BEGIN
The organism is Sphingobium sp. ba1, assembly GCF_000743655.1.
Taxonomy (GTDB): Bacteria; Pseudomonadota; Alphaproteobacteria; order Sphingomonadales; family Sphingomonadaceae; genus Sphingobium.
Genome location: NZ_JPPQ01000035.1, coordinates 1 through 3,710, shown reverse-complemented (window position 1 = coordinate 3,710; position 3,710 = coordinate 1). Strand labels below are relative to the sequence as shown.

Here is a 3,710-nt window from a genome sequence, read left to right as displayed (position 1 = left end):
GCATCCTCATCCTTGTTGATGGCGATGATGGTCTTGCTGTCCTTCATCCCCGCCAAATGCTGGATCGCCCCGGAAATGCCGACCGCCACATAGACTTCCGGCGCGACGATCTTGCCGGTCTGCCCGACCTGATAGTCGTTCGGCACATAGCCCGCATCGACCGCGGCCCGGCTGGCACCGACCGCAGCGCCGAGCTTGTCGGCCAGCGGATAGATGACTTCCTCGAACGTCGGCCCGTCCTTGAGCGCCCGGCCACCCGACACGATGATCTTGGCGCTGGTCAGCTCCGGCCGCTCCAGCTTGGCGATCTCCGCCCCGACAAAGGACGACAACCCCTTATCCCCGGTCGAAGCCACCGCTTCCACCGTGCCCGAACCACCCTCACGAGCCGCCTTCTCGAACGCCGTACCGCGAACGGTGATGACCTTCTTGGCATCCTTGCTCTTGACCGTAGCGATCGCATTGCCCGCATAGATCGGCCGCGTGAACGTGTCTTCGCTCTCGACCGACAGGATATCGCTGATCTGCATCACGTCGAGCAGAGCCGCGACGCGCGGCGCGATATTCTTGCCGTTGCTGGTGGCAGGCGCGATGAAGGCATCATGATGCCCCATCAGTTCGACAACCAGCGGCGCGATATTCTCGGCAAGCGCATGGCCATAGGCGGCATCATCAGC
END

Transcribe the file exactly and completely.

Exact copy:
The organism is Sphingobium sp. ba1, assembly GCF_000743655.1.
Taxonomy (GTDB): Bacteria; Pseudomonadota; Alphaproteobacteria; order Sphingomonadales; family Sphingomonadaceae; genus Sphingobium.
Genome location: NZ_JPPQ01000035.1, coordinates 1 through 3,710, shown reverse-complemented (window position 1 = coordinate 3,710; position 3,710 = coordinate 1). Strand labels below are relative to the sequence as shown.

Here is a 3,710-nt window from a genome sequence, read left to right as displayed (position 1 = left end):
GCATCCTCATCCTTGTTGATGGCGATGATGGTCTTGCTGTCCTTCATCCCCGCCAAATGCTGGATCGCCCCGGAAATGCCGACCGCCACATAGACTTCCGGCGCGACGATCTTGCCGGTCTGCCCGACCTGATAGTCGTTCGGCACATAGCCCGCATCGACCGCGGCCCGGCTGGCACCGACCGCAGCGCCGAGCTTGTCGGCCAGCGGATAGATGACTTCCTCGAACGTCGGCCCGTCCTTGAGCGCCCGGCCACCCGACACGATGATCTTGGCGCTGGTCAGCTCCGGCCGCTCCAGCTTGGCGATCTCCGCCCCGACAAAGGACGACAACCCCTTATCCCCGGTCGAAGCCACCGCTTCCACCGTGCCCGAACCACCCTCACGAGCCGCCTTCTCGAACGCCGTACCGCGAACGGTGATGACCTTCTTGGCATCCTTGCTCTTGACCGTAGCGATCGCATTGCCCGCATAGATCGGCCGCGTGAACGTGTCTTCGCTCTCGACCGACAGGATATCGCTGATCTGCATCACGTCGAGCAGAGCCGCGACGCGCGGCGCGATATTCTTGCCGTTGCTGGTGGCAGGCGCGATGAAGGCATCATGATGCCCCATCAGTTCGACAACCAGCGGCGCGATATTCTCGGCAAGCGCATGGCCATAGGCGGCATCATCAGC